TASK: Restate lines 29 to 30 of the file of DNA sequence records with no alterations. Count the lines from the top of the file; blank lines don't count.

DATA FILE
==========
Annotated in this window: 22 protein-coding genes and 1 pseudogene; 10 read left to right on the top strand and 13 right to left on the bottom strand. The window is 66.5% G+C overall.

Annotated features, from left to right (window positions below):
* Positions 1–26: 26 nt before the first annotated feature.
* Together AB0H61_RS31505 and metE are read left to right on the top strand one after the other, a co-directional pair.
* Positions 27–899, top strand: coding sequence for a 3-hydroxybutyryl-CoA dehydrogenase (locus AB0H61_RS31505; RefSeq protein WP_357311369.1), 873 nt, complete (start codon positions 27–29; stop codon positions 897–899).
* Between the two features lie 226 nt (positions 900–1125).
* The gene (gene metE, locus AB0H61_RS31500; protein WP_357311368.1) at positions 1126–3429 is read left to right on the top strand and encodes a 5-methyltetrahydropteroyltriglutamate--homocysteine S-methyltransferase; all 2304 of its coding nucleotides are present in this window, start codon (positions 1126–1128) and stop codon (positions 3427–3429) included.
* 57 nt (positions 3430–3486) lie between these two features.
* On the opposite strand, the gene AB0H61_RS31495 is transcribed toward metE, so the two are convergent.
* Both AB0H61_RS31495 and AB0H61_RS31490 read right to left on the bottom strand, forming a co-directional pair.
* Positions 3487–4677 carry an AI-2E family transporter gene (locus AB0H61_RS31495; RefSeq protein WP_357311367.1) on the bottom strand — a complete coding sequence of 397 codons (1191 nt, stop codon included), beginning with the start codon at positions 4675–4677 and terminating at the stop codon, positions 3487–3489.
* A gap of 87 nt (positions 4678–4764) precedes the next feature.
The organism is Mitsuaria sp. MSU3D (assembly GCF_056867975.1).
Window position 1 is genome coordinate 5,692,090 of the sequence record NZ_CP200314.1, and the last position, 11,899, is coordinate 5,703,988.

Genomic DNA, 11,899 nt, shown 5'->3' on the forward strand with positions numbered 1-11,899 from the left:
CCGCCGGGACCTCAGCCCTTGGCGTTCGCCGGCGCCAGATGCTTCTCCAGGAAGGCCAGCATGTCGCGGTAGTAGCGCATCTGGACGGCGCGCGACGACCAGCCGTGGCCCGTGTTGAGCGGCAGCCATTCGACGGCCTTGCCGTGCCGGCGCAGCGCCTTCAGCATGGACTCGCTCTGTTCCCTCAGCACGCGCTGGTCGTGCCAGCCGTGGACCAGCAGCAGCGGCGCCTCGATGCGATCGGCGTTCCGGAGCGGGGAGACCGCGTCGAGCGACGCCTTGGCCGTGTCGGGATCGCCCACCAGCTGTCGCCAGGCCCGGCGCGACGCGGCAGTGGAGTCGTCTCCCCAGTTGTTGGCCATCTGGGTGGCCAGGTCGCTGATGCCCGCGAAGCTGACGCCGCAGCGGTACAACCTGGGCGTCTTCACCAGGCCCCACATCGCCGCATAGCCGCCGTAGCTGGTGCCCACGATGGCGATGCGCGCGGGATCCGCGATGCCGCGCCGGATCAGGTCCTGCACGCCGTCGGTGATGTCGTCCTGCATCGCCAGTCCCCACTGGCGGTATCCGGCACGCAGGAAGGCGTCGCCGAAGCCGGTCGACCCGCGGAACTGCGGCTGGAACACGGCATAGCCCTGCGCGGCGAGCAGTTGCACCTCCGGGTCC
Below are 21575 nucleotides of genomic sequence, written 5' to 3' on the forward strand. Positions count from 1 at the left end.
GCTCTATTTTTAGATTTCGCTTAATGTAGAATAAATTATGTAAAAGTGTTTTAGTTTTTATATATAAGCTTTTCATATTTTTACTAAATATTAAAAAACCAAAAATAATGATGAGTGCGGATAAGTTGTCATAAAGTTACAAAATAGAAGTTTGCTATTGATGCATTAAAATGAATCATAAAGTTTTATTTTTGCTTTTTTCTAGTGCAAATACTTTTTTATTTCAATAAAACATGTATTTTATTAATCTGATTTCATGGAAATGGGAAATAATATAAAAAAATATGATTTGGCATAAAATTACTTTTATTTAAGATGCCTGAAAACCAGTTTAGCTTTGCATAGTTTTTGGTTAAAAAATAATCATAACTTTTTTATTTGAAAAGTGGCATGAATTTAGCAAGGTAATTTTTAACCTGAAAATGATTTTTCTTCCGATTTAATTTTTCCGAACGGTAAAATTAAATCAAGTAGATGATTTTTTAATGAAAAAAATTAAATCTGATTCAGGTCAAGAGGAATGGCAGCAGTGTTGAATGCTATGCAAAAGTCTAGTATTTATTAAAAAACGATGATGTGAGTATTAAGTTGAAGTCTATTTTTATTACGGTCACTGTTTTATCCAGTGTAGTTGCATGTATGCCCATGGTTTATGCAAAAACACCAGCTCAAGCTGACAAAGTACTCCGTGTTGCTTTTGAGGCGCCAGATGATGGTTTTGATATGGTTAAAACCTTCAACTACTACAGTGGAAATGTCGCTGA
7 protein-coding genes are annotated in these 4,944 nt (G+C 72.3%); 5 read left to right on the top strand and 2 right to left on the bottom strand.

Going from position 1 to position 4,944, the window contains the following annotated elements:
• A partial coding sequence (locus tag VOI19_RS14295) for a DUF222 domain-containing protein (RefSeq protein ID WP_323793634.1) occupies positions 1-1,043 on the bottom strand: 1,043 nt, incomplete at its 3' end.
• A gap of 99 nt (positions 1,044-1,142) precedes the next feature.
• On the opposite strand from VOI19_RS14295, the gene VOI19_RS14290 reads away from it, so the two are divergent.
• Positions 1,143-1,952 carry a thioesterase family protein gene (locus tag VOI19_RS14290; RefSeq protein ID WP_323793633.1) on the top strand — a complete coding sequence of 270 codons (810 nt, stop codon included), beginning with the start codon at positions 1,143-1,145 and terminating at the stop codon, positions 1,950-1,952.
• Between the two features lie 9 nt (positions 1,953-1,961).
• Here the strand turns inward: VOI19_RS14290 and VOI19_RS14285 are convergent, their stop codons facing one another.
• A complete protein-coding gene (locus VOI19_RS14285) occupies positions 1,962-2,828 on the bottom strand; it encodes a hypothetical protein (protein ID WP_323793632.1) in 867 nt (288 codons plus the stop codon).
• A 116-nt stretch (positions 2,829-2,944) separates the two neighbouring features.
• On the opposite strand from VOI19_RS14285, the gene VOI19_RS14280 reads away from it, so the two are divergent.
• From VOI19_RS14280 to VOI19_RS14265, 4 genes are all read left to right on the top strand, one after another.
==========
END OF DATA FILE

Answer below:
• On the opposite strand from VOI19_RS14285, the gene VOI19_RS14280 reads away from it, so the two are divergent.
• From VOI19_RS14280 to VOI19_RS14265, 4 genes are all read left to right on the top strand, one after another.